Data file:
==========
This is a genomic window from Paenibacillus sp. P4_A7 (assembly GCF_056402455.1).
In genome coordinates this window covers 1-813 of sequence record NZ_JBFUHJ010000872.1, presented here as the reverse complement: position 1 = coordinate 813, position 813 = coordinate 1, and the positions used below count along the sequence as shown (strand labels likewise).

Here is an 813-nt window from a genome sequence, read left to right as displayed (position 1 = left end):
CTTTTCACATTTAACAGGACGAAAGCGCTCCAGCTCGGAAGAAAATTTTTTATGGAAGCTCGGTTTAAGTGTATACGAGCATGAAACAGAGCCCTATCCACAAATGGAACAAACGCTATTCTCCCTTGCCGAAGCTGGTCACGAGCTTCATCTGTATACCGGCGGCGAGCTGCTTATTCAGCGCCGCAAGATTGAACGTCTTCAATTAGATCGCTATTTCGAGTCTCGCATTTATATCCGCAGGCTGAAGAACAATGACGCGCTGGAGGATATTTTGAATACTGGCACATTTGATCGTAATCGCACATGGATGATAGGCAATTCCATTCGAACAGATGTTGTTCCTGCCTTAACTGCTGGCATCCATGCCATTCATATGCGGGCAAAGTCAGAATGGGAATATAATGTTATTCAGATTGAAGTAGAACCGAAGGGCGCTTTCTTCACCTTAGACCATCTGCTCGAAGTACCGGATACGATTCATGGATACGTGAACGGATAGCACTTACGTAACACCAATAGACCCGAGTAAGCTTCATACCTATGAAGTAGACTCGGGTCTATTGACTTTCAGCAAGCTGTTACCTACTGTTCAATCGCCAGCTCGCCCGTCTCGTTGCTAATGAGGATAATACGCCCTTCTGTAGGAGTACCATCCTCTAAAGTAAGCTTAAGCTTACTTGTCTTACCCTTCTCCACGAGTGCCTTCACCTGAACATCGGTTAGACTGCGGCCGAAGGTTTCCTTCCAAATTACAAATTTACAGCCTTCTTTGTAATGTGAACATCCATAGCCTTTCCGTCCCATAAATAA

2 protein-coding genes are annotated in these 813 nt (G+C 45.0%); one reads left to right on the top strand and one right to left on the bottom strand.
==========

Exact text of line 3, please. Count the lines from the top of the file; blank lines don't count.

Here is an 813-nt window from a genome sequence, read left to right as displayed (position 1 = left end):